All costume facts are sourced from the pamphlet provided by the exhibit.

This burgundy day dress is made of Moroccan silk and worn by Lady Mary in Season 6 (1925).

Saturday, April 15, 2017

The Case of the Missing Costumes

I had a scare the other week wherein I thought I had lost my very favorite costumes. As you can imagine, this is a seamstress's worst nightmare, and I really thought that I was facing the worst.

I'd decided that I wanted to embellish one of my old costumes further, so I decided to dig through my stash and pull it out. To my surprise, this costume (which I had always kept readily at hand) was nowhere to be found! I was annoyed, but not too concerned. We'd moved twice in the past three years, and I figured a box was misplaced somewhere.

That weekend, I asked my husband to hang up a rod in the laundry room so that I could hang up all of my more elaborate ensembles. He did so very sweetly, and also carried in all of the boxes and garment bags we could find that might possibly have costumes, and helped me hang them up. We got them all nicely arranged in chronological order, but... that one costume was still missing!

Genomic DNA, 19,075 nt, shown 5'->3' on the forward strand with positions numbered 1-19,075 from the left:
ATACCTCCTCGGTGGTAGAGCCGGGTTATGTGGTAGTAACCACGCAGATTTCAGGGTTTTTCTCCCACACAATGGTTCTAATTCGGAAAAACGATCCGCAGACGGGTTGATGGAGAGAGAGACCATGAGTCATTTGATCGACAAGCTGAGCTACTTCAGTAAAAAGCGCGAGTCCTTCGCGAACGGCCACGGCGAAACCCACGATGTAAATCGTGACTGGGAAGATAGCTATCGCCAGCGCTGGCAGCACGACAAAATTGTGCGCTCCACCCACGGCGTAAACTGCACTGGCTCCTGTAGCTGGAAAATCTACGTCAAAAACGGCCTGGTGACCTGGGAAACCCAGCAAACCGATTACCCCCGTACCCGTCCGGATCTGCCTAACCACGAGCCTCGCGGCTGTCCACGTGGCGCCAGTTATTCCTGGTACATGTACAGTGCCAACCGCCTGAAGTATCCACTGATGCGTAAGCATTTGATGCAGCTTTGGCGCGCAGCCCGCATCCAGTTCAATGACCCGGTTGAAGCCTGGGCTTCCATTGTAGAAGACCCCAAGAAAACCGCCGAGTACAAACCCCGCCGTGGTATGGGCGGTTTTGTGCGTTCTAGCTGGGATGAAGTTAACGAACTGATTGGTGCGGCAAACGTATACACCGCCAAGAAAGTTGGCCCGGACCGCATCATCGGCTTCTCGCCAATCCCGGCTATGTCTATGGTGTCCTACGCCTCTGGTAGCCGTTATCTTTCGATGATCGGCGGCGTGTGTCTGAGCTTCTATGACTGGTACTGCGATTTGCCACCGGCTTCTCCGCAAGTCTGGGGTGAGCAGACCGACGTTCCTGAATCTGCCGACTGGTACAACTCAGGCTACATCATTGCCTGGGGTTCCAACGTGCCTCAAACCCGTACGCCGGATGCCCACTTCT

And then I realized...there was another costume I couldn't find either! I was a little concerned now, because we'd gone through our whole house, but I figured they were still at my parents. Costumes keep coming out of the woodwork over there. Every few months my parents would tell me "We have more costumes/fabric to bring over, do you have space for them now?" It's almost like they raised a seamstress or something.

So, I texted my sister. As I did so, I remembered another costume that hadn't turned up...and this too was one of my very favorite pieces! Curiouser and curiouser.

My sister, however, was quite sure that all the costumes had gotten transferred over to my house. She promised to come and help me look the next day. We looked through every possible place in every possible room. And... still, no costumes.

"I'll check mom and dad's again," said my sister.

I remembered another missing costume, this one the piece that I had put over 30 hours into. I was starting to have visions of a pile of costumes lost in a parking lot during some move.

My sister texted me the next day. "No sign of them here, I looked everywhere!"